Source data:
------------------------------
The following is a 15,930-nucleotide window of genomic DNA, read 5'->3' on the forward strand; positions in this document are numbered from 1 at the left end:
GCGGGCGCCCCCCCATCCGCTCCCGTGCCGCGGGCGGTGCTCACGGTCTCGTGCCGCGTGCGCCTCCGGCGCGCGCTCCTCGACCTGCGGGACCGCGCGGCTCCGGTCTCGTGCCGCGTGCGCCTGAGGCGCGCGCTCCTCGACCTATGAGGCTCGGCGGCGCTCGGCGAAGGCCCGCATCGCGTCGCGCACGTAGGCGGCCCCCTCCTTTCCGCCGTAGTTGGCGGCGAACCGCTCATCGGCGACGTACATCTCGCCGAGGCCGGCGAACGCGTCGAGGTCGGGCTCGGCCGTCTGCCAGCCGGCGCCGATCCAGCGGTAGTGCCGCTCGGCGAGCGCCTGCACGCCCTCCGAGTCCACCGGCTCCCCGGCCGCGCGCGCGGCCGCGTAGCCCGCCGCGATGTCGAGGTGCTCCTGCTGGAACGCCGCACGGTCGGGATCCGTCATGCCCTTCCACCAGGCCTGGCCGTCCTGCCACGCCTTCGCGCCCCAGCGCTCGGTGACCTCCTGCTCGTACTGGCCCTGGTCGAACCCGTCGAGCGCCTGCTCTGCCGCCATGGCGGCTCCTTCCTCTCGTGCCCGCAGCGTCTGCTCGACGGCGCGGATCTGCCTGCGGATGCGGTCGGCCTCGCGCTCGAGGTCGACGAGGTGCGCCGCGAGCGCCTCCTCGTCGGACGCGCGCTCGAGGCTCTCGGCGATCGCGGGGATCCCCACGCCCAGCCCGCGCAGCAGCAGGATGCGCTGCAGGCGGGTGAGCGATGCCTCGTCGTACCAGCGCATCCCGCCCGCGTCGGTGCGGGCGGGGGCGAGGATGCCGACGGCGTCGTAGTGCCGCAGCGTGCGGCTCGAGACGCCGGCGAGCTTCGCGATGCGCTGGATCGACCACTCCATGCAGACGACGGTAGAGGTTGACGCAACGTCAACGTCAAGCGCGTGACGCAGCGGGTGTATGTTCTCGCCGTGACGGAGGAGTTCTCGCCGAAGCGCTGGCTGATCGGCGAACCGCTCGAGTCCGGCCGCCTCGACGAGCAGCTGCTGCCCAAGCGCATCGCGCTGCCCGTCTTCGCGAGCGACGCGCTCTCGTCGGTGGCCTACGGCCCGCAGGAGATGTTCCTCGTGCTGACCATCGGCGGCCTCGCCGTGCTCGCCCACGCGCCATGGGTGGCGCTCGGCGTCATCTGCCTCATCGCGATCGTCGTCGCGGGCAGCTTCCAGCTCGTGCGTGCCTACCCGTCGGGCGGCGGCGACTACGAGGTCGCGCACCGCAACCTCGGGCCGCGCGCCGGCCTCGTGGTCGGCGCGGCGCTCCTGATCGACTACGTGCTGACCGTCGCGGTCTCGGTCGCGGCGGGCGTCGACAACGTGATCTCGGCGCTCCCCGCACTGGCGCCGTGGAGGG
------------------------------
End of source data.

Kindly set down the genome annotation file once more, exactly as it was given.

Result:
The following is a 15,930-nucleotide window of genomic DNA, read 5'->3' on the forward strand; positions in this document are numbered from 1 at the left end:
GCGGGCGCCCCCCCATCCGCTCCCGTGCCGCGGGCGGTGCTCACGGTCTCGTGCCGCGTGCGCCTCCGGCGCGCGCTCCTCGACCTGCGGGACCGCGCGGCTCCGGTCTCGTGCCGCGTGCGCCTGAGGCGCGCGCTCCTCGACCTATGAGGCTCGGCGGCGCTCGGCGAAGGCCCGCATCGCGTCGCGCACGTAGGCGGCCCCCTCCTTTCCGCCGTAGTTGGCGGCGAACCGCTCATCGGCGACGTACATCTCGCCGAGGCCGGCGAACGCGTCGAGGTCGGGCTCGGCCGTCTGCCAGCCGGCGCCGATCCAGCGGTAGTGCCGCTCGGCGAGCGCCTGCACGCCCTCCGAGTCCACCGGCTCCCCGGCCGCGCGCGCGGCCGCGTAGCCCGCCGCGATGTCGAGGTGCTCCTGCTGGAACGCCGCACGGTCGGGATCCGTCATGCCCTTCCACCAGGCCTGGCCGTCCTGCCACGCCTTCGCGCCCCAGCGCTCGGTGACCTCCTGCTCGTACTGGCCCTGGTCGAACCCGTCGAGCGCCTGCTCTGCCGCCATGGCGGCTCCTTCCTCTCGTGCCCGCAGCGTCTGCTCGACGGCGCGGATCTGCCTGCGGATGCGGTCGGCCTCGCGCTCGAGGTCGACGAGGTGCGCCGCGAGCGCCTCCTCGTCGGACGCGCGCTCGAGGCTCTCGGCGATCGCGGGGATCCCCACGCCCAGCCCGCGCAGCAGCAGGATGCGCTGCAGGCGGGTGAGCGATGCCTCGTCGTACCAGCGCATCCCGCCCGCGTCGGTGCGGGCGGGGGCGAGGATGCCGACGGCGTCGTAGTGCCGCAGCGTGCGGCTCGAGACGCCGGCGAGCTTCGCGATGCGCTGGATCGACCACTCCATGCAGACGACGGTAGAGGTTGACGCAACGTCAACGTCAAGCGCGTGACGCAGCGGGTGTATGTTCTCGCCGTGACGGAGGAGTTCTCGCCGAAGCGCTGGCTGATCGGCGAACCGCTCGAGTCCGGCCGCCTCGACGAGCAGCTGCTGCCCAAGCGCATCGCGCTGCCCGTCTTCGCGAGCGACGCGCTCTCGTCGGTGGCCTACGGCCCGCAGGAGATGTTCCTCGTGCTGACCATCGGCGGCCTCGCCGTGCTCGCCCACGCGCCATGGGTGGCGCTCGGCGTCATCTGCCTCATCGCGATCGTCGTCGCGGGCAGCTTCCAGCTCGTGCGTGCCTACCCGTCGGGCGGCGGCGACTACGAGGTCGCGCACCGCAACCTCGGGCCGCGCGCCGGCCTCGTGGTCGGCGCGGCGCTCCTGATCGACTACGTGCTGACCGTCGCGGTCTCGGTCGCGGCGGGCGTCGACAACGTGATCTCGGCGCTCCCCGCACTGGCGCCGTGGAGGG